Adventures of Carsomus Limus, Mint Surety, V. II

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II. The Mint

Inside it was bright, warm, and much larger than I expected. The floor and wall panels were a mix of exotic hardwoods imported from Elsweyr or Black Marsh. On the far wall was a large sign of solid gold that said THE ROYAL IMPERIAL MINT EST 2712. Above each of the exits was a smaller, but still quite solid gold sign. These said DIAMONDS METALS, FORGES PLANCHETS PROOFS PRESSES, LOCKERS VAULTS SHIPS, and SHRINE.

Carsomus led me to a receptionist table, also of solid gold. A bored Imperial woman sat behind it, scribbling in a ledger. “New Witness,” Carsomus said. “Give him the oath. He’ll need a suit and goggles, too.”

The receptionist sighed and said, “Repeat after me.” This was followed by some ominous oaths, such as that if I stole so much as a pinch of gold, I’d be hung from The Thief by my little toe. Half of the oath was utter nonsense. It didn’t really worry me, but it made me question why I followed him here. Then I had to add my name to a long list of names that had been loaned equipment.

Carsomus took me into the room labelled LOCKERS. “Change into this,” he said, handing me a suit similar to his own. “If there was time for a bath…” he said, then shook his head. I put the suit on. It fit well, and I felt it even flattered me, although there was no mirror in the room. Next I put on the goggles. At first everything was dark, but as my eyes adjusted, it showed the world as normal…yet a few objects and people had a sort of aura. It was not unlike a detection spell, if you are familiar with those, but the colors and intensity were different. I couldn’t figure out what, exactly, it was detecting.

Carsomus said, “Acceptable. You will follow me on my rounds. Your only job is to make sure I don’t steal anything, forge anything, corrupt the purity of Mint in any way. Understand?”

I didn’t really, but I nodded. He led me back and into the door marked FORGES. The first room contained, as you’d expect, several forges. We walked quite close to some of them, and I expected to feel burned, but I barely felt the heat at all. “How are these forges not hot?” I asked.

Carsomus spun all the way around and more and began walking backwards. “The suit offers superior protection against fire and cold. The job requires it.”

I thought he’d turn back around, but he kept walking backwards, staring at me, until we were almost at the next room. There were many employees there and Carsomus made a sort of token inspection of their work. They were pouring out molds for blank coins, which wasn’t surprising. The strange thing was that they each had a bag, floating in the air, tied to their workbenches with a sturdy, thin rope. They’d put a sort of wand into the bag, pull it out with a tiny red gem attached, and then pushed the tip of the want into the center of the still-molten coin blanks. The gem stayed behind when they pulled the wand out

“What the—” I said. Carsomus ignored me in favor of chit-chat among the workers. Then he spun around again and began walking out the next door.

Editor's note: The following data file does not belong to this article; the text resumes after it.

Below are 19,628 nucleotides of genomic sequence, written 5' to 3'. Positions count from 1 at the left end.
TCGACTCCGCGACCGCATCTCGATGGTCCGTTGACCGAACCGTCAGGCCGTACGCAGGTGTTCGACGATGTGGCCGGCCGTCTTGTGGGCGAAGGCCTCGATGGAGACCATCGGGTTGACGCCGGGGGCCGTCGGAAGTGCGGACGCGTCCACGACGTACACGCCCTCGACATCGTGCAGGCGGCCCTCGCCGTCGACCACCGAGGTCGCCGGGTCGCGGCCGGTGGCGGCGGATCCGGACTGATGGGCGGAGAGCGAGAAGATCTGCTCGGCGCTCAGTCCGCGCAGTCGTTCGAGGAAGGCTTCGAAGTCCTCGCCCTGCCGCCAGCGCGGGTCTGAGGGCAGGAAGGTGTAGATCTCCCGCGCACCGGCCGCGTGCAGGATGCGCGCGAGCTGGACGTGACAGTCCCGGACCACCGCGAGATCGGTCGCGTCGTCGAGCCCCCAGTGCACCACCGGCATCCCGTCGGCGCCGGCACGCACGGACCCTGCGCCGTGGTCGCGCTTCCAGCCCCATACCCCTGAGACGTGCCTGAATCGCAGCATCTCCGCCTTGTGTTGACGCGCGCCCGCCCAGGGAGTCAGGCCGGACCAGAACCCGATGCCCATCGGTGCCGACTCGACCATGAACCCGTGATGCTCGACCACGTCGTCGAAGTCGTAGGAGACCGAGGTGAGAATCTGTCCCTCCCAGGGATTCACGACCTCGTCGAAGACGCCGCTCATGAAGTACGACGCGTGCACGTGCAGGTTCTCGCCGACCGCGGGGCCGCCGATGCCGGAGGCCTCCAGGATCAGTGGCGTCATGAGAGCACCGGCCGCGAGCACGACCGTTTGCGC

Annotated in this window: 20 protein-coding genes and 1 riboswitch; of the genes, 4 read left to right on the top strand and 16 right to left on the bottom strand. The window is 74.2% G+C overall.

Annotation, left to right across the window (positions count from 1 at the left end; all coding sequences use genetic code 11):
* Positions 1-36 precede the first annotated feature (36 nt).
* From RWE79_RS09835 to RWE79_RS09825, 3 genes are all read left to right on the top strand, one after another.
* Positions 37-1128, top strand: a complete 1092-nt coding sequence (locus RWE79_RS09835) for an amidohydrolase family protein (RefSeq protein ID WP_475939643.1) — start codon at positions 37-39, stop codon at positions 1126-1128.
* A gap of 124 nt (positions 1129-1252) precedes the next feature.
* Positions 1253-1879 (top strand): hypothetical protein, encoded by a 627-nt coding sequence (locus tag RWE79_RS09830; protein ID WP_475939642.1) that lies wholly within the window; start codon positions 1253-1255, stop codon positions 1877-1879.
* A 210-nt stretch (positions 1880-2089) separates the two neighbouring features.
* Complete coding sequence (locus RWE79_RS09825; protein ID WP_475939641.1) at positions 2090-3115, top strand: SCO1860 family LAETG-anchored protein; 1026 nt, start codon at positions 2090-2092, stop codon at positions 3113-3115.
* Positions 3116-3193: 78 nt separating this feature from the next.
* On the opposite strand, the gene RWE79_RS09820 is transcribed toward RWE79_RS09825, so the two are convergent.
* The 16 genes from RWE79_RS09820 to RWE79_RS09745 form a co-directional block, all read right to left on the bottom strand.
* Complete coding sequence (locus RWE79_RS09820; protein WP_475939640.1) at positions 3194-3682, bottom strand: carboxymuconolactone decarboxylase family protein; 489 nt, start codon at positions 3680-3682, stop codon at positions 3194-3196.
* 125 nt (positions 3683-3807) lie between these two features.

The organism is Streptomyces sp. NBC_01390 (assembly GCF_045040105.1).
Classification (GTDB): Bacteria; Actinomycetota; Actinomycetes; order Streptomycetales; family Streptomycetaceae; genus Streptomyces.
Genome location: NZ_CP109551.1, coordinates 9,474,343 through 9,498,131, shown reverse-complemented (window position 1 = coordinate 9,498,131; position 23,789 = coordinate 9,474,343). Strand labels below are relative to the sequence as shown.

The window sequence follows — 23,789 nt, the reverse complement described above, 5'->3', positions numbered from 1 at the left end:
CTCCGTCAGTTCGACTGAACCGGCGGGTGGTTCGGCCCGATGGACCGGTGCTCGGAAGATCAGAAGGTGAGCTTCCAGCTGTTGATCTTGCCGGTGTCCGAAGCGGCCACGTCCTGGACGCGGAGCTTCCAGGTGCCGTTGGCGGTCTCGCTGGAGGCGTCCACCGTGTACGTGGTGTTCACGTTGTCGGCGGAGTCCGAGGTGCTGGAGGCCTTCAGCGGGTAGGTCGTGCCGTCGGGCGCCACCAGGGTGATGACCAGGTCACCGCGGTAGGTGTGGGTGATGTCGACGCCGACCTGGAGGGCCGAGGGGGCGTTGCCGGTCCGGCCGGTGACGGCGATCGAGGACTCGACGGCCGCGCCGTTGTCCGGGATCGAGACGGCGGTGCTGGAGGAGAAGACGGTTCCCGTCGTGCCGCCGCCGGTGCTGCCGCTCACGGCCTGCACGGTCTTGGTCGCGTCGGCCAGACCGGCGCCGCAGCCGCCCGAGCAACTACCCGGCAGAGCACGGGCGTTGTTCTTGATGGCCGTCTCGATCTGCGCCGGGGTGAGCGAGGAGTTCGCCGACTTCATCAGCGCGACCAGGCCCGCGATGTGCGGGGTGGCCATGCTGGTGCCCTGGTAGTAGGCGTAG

“Hey,” I said, “what were they doing with those red gems?”

“Diamonds,” Carsomus said. “Red Diamonds. Do you not know your history? Of course not. No one does anymore. Let me start over. Do you ever wonder why septims are so light? They are practically weightless, and yet they are made with mostly gold.”

“Well, no,” I said, “I thought they might be enchanted with levitation, or like, spongewood with gold foil, or—”

“SPONGEWOOD!” screamed Carsomus. “SPONGEWOOD! FOIL! You never tried to shave or clip a septim?”

“Do what?” I was confused. “I don’t even try to shave myself.”

“Perhaps you are an honest man, after all. Before the Mint, before the Sureties of the Mint, before Proper Currency,” he said, with great emphasis on ‘proper.’ “Before that time, all the coins were debased. Untrustworthy. An unscrupulous person, a thief, a liar, could use a file and shave a little gold off each coin they had. Or they could use a chisel or other tool to chip small pieces of gold off each coin. They’d do this to hundreds of coins. HUNDREDS! Innocent coins, adulterated by thieving hands! And for what? To make new, false coins, children whose fathers are not clean molds and presses, but lies! LIES!”

“I never really thought about it. But what does that have to do with—”

“Have you ever wondered why the Red Diamond is the symbol of the royal family? Of the Empire itself?”

“Is it not the Amulet of Kings? A small drop of Lorkhan’s—”

“No! No, no, no. Never trust a bard. Well yes, in a roundabout way,” he said, “but the Chim-el-Adabal is bound to Nirn now, no risk of that one floating off. These are from the hearts of the dead. Each wishes to return to their origin. The Law of Attraction, you know. But the remains are so much further away, the attraction is quite strong. A tiny Red Diamond perfectly offsets the weight of the coin. And if someone clips a septim now? The poor coin is whisked up into the sky, where, shepherded by the tides of the moons, they gather. Serves them right. The thieves, that is, not the poor metal. Our ships work the same way, of course.”

“Your…uh…what?” I said, thoughtfully.

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